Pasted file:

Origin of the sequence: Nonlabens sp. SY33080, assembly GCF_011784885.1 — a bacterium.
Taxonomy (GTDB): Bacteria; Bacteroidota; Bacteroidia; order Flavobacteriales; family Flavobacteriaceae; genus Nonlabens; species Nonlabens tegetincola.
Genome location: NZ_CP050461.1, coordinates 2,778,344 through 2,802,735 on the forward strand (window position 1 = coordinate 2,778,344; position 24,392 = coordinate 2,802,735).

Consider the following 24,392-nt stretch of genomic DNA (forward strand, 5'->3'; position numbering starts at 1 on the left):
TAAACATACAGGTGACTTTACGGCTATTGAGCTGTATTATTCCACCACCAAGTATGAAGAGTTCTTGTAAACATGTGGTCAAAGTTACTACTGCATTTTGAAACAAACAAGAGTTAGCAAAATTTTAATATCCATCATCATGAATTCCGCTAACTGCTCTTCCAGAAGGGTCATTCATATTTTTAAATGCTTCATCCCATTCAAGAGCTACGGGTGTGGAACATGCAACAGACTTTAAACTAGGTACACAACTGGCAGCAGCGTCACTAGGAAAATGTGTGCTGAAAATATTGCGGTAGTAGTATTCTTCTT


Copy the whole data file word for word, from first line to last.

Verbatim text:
Origin of the sequence: Nonlabens sp. SY33080, assembly GCF_011784885.1 — a bacterium.
Taxonomy (GTDB): Bacteria; Bacteroidota; Bacteroidia; order Flavobacteriales; family Flavobacteriaceae; genus Nonlabens; species Nonlabens tegetincola.
Genome location: NZ_CP050461.1, coordinates 2,778,344 through 2,802,735 on the forward strand (window position 1 = coordinate 2,778,344; position 24,392 = coordinate 2,802,735).

Consider the following 24,392-nt stretch of genomic DNA (forward strand, 5'->3'; position numbering starts at 1 on the left):
TAAACATACAGGTGACTTTACGGCTATTGAGCTGTATTATTCCACCACCAAGTATGAAGAGTTCTTGTAAACATGTGGTCAAAGTTACTACTGCATTTTGAAACAAACAAGAGTTAGCAAAATTTTAATATCCATCATCATGAATTCCGCTAACTGCTCTTCCAGAAGGGTCATTCATATTTTTAAATGCTTCATCCCATTCAAGAGCTACGGGTGTGGAACATGCAACAGACTTTAAACTAGGTACACAACTGGCAGCAGCGTCACTAGGAAAATGTGTGCTGAAAATATTGCGGTAGTAGTATTCTTCTT